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Teardrops accurate to Test Blood Sugar

Diabetes patients may now say goodbye to the pains of those routine pricks of drawing blood, because scientists may have developed a less painful way to check their glucose levels – just by tears.

According to Mark Meyerhoff and his team of researchers at the University of Michigan, despite the need for diabetes patients to check their blood glucose levels several times a day, the pain of daily pinpricking is enough to discourage patients to remain loyal to the glucose testing routine. Failure to abide by the routine leads to poor glycemic control, making patients prone to develop microvascular complications, which can lead to grave diseases such as neuropathy and retinopathy, thus endangering their lives even more.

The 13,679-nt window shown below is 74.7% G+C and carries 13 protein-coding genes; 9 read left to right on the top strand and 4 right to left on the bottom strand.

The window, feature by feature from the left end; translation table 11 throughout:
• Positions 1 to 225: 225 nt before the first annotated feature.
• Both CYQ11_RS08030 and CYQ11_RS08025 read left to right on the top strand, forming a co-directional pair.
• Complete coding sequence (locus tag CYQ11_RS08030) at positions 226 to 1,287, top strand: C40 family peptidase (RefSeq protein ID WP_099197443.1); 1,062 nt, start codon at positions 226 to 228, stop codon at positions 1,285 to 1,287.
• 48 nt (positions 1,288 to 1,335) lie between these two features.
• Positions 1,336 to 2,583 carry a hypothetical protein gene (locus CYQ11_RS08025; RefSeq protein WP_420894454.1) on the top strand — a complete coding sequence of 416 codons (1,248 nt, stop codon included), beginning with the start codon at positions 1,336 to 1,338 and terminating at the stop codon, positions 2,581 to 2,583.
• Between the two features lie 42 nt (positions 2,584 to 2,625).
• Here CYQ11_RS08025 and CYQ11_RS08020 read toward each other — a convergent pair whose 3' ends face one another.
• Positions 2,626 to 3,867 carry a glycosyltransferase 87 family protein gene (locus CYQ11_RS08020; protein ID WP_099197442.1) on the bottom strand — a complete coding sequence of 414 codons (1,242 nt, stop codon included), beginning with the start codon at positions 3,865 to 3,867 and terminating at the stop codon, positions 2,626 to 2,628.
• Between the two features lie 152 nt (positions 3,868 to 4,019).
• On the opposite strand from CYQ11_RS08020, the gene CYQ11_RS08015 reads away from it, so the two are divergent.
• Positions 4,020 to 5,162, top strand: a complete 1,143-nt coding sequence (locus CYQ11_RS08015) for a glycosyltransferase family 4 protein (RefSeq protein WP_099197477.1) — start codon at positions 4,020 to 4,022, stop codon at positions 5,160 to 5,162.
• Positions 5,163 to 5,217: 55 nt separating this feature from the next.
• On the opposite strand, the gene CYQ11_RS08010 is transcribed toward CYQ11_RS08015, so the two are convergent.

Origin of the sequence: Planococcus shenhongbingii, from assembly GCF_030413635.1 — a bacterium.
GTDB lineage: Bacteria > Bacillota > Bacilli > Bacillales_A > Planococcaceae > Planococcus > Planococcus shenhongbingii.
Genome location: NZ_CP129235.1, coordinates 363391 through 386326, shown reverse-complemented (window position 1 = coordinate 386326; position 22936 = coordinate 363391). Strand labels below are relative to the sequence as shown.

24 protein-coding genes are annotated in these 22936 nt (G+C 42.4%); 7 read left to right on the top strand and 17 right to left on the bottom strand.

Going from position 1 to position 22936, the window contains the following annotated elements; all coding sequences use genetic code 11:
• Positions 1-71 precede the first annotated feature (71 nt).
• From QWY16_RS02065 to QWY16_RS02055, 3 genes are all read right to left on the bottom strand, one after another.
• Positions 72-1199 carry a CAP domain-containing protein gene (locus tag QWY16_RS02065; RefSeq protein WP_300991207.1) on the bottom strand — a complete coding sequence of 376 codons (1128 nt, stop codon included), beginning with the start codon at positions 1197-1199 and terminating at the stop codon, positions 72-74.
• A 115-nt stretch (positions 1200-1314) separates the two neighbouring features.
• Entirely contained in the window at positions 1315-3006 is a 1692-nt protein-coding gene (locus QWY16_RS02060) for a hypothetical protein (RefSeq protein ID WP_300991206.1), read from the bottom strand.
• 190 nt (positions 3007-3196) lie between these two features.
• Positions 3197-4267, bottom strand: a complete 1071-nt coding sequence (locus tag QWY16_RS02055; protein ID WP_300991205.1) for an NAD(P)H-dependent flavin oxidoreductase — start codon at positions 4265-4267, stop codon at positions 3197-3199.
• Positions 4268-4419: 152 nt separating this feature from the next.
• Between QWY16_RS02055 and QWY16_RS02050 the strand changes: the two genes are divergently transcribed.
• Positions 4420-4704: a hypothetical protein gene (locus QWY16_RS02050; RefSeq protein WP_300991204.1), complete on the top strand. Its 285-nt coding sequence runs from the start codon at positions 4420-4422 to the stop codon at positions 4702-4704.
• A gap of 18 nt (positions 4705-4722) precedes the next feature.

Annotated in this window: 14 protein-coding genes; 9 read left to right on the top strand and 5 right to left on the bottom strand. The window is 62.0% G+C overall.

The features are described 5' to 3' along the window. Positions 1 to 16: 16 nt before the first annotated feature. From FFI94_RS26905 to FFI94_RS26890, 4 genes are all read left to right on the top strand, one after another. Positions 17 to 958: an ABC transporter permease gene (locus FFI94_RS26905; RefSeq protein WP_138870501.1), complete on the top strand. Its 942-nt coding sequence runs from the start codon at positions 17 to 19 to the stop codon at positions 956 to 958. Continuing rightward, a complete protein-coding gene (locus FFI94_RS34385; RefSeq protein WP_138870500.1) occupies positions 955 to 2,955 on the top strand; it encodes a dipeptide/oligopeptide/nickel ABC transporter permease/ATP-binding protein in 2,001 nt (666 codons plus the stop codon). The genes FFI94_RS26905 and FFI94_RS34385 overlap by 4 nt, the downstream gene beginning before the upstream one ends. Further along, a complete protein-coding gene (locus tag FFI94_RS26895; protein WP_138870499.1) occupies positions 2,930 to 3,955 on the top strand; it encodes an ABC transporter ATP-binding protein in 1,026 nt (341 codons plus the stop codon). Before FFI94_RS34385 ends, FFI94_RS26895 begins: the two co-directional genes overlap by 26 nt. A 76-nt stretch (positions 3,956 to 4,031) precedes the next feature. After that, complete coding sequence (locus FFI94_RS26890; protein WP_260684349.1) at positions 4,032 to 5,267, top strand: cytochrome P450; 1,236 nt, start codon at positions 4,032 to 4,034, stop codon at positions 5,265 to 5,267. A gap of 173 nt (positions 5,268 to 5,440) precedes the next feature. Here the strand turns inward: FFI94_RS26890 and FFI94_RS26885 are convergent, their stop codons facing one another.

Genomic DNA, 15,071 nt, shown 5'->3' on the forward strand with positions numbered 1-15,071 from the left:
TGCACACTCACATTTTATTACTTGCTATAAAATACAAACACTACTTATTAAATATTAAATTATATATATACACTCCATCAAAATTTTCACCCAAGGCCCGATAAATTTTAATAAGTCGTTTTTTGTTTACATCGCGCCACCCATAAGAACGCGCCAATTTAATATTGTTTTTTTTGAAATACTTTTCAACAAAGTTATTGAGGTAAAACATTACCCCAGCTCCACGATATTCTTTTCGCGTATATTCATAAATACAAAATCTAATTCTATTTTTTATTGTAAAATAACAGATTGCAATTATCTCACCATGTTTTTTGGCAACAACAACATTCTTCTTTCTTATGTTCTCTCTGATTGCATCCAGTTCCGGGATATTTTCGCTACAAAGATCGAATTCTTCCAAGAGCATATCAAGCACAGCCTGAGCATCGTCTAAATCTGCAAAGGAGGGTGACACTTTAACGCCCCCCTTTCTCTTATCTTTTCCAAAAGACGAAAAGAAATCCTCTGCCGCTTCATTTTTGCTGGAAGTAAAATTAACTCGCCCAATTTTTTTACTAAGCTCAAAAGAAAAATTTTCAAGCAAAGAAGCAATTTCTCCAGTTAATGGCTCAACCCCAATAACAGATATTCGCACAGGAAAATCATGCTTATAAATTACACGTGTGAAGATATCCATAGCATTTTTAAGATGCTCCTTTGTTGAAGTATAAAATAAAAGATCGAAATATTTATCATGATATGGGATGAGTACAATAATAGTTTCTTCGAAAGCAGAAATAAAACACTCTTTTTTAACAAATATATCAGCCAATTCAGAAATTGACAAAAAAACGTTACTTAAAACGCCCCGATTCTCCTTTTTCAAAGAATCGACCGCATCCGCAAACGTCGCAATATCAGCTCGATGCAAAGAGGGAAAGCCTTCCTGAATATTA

With this, Meyerhoff’s team discovered the possibility that tears may be used instead – several times a day, sans the pain of drawing blood.

In their experiment, the researchers used rabbits as surrogates for humans. It showed that using an electrochemical sensor device, glucose levels in rabbits’ tears accurately matched with the blood glucose levels.

“Astrong correlation betweentearand blood glucose levels was found, suggesting that measurement of tear glucose is a potential noninvasive substitute for blood glucose measurements, and the new sensor configuration could aid in conducting further research in this direction,” said the researchers.

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